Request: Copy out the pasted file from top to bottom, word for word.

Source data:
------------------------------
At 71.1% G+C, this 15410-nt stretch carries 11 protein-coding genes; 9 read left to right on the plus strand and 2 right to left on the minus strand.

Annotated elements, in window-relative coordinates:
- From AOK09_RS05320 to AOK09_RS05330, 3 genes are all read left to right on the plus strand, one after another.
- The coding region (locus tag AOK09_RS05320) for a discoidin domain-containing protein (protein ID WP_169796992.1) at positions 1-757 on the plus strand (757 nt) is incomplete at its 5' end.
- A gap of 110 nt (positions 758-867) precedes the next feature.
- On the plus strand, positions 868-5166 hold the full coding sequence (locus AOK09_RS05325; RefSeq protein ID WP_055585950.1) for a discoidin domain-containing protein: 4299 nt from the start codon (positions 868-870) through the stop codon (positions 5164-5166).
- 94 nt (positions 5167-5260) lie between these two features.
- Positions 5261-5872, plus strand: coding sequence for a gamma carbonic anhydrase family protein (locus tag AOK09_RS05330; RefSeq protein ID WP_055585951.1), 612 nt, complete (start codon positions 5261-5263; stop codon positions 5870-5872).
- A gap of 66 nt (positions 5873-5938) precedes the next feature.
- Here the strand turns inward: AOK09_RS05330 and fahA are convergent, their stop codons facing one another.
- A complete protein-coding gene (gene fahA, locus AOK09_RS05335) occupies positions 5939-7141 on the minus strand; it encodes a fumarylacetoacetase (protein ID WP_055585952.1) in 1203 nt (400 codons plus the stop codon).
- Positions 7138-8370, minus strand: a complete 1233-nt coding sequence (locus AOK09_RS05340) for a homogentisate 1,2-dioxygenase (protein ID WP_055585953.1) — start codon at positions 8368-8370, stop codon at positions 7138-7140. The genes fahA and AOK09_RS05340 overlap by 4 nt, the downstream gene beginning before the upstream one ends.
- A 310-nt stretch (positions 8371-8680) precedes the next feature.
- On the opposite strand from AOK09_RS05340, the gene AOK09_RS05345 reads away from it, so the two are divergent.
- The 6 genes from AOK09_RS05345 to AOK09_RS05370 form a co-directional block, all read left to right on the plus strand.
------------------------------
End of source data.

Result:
At 71.1% G+C, this 15410-nt stretch carries 11 protein-coding genes; 9 read left to right on the plus strand and 2 right to left on the minus strand.

Annotated elements, in window-relative coordinates:
- From AOK09_RS05320 to AOK09_RS05330, 3 genes are all read left to right on the plus strand, one after another.
- The coding region (locus tag AOK09_RS05320) for a discoidin domain-containing protein (protein ID WP_169796992.1) at positions 1-757 on the plus strand (757 nt) is incomplete at its 5' end.
- A gap of 110 nt (positions 758-867) precedes the next feature.
- On the plus strand, positions 868-5166 hold the full coding sequence (locus AOK09_RS05325; RefSeq protein ID WP_055585950.1) for a discoidin domain-containing protein: 4299 nt from the start codon (positions 868-870) through the stop codon (positions 5164-5166).
- 94 nt (positions 5167-5260) lie between these two features.
- Positions 5261-5872, plus strand: coding sequence for a gamma carbonic anhydrase family protein (locus tag AOK09_RS05330; RefSeq protein ID WP_055585951.1), 612 nt, complete (start codon positions 5261-5263; stop codon positions 5870-5872).
- A gap of 66 nt (positions 5873-5938) precedes the next feature.
- Here the strand turns inward: AOK09_RS05330 and fahA are convergent, their stop codons facing one another.
- A complete protein-coding gene (gene fahA, locus AOK09_RS05335) occupies positions 5939-7141 on the minus strand; it encodes a fumarylacetoacetase (protein ID WP_055585952.1) in 1203 nt (400 codons plus the stop codon).
- Positions 7138-8370, minus strand: a complete 1233-nt coding sequence (locus AOK09_RS05340) for a homogentisate 1,2-dioxygenase (protein ID WP_055585953.1) — start codon at positions 8368-8370, stop codon at positions 7138-7140. The genes fahA and AOK09_RS05340 overlap by 4 nt, the downstream gene beginning before the upstream one ends.
- A 310-nt stretch (positions 8371-8680) precedes the next feature.
- On the opposite strand from AOK09_RS05340, the gene AOK09_RS05345 reads away from it, so the two are divergent.
- The 6 genes from AOK09_RS05345 to AOK09_RS05370 form a co-directional block, all read left to right on the plus strand.